“It is a truth universally acknowledged, that a single apartment tower in possession of a good number of residents, must be in want of a second set of stairs.” OK, so I’m paraphrasing Jane Austen there a little, but surely it doesn’t need repeating, that a tall apartment building needs more than a single exit staircase? Especially in England, where there has within the last few years been the horrible example of Grenfell Tower, where there was only a single staircase, and where 70 people died that fateful night in 2017. And yet with the past fortnight we have heard of a proposed 51-storey apartment tower in London’s Canary Wharf that is exactly that: more than 650 bedrooms in a single tower with only a single fire egress staircase. It was all set up to be rubber-stamped into existence until a few architects and the Guardian newspaper began to kick up a well-deserved stink over the relative stupidity of the proposal, and now, rather belatedly it would seem, the architects (deservedly un-named) and the developer (Ballymore) have gone back to the virtual drawing board to have a rethink. The architects beholden to Ballymore will have a large redesign exercise to undertake, I imagine, and I’m not sure who is going to be paying for that particular screw-up.

It seems that the architects and developers had fallen into the same trap that the Grenfell Tower designers had fallen into back in 1974 with the original design — taking the word of the Fire Engineer too seriously. Fire engineers can sometimes prove to be a blessing by arguing the case for the specialist Fire Design of a tall building, enabling the architect to avoid some of the rigours of Clause C of the Building Code, but sometimes, it seems they too can get unstuck. Our NZBC clearly states that a building over four floors in height should have an alternative means of escape, ie. a second egress stair. Well, when I say “clearly states”, it is not that clear at all — as clear as mud in fact, as you will well know if you do this sort of thing regularly. If you’re interested, C/AS1 Clause 3.2 unhelpfully says that “Risk Group SH may be served by a single escape route provided the permitted dead end open path distance… is not exceeded.” Meanwhile, Clause 3.2.1 of C/AS2 states that “two escape routes are necessary, but not if clause 3.1.3 applies, and anyway, clause C/AS2 only applies for Buildings other than Risk Group SH,” which you will know is another way of saying residential. Confused yet? This seems to say that for tall office buildings, two exit stairs are necessary, but for tall apartment buildings, just a single exit stair will suffice. Is it really less risky to have a tall residential tower than a tall office tower? Don’t nearly all fires that kill people happen in residential homes? Twin escape stairs at all times from all tall buildings, should be simplest rule to make and to keep, yet one that seems to have been removed by fire engineers unknown. Our Clause C has become extremely complex to navigate and so most projects for tall buildings rely on the advice of a fire engineer. And so we do, but just be sure to double check that good old “common sense” has not been ignored as well.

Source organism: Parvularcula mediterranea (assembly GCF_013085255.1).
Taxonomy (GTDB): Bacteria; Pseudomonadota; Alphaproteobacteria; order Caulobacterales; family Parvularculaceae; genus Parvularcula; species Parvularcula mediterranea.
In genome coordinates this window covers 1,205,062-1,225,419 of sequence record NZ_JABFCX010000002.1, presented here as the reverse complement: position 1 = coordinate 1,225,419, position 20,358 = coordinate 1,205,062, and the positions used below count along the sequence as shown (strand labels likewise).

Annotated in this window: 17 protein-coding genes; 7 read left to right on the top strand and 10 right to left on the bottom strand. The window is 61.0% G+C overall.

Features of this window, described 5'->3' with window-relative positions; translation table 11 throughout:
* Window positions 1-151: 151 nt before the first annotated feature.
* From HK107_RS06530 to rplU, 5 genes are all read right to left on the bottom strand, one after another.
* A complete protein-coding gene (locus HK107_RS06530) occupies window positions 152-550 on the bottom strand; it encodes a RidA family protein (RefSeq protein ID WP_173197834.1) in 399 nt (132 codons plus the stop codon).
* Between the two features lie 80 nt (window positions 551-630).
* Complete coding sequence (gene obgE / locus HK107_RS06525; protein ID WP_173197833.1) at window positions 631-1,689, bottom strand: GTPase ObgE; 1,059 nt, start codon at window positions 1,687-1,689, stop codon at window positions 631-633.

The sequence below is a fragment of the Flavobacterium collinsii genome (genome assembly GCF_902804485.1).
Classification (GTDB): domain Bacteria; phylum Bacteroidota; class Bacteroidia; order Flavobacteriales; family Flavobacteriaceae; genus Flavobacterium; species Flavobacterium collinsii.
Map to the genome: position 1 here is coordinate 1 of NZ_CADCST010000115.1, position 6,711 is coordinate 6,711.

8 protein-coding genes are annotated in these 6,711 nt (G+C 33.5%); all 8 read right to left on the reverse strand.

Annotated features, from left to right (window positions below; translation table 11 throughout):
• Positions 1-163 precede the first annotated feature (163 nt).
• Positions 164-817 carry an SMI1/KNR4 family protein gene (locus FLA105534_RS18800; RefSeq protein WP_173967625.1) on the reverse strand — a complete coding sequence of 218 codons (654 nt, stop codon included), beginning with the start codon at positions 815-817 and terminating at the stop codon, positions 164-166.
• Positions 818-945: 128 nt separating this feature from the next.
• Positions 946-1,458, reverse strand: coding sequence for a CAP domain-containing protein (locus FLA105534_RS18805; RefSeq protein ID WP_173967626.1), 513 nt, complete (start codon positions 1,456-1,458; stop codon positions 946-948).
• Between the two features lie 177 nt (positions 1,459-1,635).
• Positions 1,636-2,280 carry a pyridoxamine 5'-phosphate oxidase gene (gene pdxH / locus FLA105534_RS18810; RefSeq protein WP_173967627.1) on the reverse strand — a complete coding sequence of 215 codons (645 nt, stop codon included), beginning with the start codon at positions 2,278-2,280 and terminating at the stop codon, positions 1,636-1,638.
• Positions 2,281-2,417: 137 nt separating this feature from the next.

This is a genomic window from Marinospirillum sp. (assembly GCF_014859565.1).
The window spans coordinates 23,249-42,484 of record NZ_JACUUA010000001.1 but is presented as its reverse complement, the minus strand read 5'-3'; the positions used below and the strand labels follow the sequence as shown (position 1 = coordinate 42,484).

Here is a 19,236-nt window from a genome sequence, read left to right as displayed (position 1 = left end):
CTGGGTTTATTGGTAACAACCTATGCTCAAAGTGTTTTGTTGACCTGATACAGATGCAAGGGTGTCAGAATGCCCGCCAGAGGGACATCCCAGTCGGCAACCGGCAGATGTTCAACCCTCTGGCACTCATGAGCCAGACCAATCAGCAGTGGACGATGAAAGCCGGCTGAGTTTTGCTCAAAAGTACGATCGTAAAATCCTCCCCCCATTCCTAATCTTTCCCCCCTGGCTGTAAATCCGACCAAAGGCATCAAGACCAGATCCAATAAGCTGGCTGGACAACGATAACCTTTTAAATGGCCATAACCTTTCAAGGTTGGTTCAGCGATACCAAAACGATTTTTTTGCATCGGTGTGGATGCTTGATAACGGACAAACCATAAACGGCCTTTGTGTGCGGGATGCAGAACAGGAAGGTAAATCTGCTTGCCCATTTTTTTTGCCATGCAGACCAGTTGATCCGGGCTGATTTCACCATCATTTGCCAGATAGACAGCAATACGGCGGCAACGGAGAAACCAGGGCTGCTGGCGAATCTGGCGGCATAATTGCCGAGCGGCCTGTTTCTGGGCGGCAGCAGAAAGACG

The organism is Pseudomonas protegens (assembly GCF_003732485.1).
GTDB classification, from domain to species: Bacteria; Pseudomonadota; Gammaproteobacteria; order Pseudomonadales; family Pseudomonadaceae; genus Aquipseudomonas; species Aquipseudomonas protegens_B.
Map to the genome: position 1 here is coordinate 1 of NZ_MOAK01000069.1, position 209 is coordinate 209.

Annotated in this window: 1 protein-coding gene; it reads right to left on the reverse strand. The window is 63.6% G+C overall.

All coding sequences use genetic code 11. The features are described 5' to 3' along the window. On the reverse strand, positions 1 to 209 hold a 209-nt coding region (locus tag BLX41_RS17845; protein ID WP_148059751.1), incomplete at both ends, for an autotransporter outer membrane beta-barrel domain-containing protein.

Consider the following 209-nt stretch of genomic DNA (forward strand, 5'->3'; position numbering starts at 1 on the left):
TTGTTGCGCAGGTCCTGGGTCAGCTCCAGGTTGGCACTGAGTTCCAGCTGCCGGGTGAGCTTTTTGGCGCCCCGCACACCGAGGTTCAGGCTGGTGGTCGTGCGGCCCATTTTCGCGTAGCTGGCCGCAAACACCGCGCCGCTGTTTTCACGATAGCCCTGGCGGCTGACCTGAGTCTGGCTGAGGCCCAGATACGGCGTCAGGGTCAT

Entries for the competition have now closed.

Click here to learn more or purchase a copy of Modern Apartment Design by Guy Marriage.

comments powered by Disqus

Posts by Guy Marriage

See All

Get a free weekly digest of essential news

New and updated architectural products, design solutions, inspiration, technical advice and more when you sign up for EBOSS.